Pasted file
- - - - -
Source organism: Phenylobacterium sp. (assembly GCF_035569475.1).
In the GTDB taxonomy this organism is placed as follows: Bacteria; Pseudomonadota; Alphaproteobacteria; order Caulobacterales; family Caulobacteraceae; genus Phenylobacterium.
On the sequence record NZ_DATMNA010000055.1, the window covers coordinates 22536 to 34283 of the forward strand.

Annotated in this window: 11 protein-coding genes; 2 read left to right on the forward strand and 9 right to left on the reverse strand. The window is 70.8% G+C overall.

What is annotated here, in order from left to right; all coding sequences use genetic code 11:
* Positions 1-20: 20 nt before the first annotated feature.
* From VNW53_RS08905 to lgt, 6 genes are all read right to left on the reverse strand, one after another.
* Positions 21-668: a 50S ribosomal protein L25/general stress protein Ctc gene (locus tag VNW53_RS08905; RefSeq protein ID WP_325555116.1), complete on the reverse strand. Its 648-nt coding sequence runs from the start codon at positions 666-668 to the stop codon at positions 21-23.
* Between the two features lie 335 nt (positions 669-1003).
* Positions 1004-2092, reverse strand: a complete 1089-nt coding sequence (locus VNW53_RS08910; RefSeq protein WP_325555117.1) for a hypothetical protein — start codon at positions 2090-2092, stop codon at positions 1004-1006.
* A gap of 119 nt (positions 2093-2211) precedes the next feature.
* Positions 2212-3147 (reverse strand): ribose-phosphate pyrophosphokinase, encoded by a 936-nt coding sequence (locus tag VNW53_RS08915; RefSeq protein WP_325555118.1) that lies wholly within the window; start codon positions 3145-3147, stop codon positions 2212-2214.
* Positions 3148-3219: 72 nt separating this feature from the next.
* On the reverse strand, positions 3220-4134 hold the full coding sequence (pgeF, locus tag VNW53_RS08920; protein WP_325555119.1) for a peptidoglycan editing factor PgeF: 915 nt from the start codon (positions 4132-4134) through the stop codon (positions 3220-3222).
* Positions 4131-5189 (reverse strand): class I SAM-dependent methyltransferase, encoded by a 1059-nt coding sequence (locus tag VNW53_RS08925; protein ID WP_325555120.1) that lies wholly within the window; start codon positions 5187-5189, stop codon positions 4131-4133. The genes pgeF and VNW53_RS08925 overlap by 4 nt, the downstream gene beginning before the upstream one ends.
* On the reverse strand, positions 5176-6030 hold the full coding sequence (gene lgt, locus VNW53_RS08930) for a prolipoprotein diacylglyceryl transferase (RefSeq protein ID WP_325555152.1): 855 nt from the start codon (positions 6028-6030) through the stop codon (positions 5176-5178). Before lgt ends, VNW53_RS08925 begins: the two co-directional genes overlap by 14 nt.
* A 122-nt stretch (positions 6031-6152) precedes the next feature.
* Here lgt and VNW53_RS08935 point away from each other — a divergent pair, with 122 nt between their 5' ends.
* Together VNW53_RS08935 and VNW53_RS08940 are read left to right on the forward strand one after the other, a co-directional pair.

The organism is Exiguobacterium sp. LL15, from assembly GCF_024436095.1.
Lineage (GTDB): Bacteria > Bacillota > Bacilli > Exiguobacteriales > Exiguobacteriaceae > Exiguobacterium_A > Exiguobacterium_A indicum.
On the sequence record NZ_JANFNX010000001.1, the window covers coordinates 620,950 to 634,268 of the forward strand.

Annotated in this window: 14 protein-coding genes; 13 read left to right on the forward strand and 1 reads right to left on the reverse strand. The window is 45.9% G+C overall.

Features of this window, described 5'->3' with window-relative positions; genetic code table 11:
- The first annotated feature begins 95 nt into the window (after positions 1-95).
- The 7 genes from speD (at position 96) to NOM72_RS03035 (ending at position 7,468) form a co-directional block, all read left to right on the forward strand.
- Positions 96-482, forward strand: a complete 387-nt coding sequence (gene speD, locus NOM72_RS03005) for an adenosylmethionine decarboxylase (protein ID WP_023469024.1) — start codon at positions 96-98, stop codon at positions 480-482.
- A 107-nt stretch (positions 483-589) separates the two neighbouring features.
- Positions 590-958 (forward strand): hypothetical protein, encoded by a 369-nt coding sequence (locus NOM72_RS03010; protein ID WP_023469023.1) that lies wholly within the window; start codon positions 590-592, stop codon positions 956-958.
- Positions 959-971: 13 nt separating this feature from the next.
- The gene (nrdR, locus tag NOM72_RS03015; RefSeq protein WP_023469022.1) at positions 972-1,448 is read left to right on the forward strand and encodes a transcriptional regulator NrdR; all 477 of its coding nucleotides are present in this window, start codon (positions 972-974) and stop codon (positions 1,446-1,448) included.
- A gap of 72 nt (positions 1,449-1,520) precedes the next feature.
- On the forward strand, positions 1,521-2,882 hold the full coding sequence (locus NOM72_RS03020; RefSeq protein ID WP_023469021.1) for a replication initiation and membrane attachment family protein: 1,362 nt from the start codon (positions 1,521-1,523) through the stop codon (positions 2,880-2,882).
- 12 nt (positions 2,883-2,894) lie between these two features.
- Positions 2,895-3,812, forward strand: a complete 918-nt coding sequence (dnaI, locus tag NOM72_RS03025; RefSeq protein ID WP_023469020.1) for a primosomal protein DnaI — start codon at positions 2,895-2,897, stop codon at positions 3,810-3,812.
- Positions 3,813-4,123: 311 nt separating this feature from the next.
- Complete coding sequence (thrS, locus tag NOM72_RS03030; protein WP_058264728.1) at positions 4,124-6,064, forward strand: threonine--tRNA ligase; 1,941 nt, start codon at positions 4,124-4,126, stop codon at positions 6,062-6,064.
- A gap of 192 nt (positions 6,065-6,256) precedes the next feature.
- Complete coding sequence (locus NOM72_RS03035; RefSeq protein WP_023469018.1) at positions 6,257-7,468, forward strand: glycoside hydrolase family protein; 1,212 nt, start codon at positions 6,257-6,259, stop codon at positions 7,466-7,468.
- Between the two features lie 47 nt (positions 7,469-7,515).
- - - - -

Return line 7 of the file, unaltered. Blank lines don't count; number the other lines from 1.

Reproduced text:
* From VNW53_RS08905 to lgt, 6 genes are all read right to left on the reverse strand, one after another.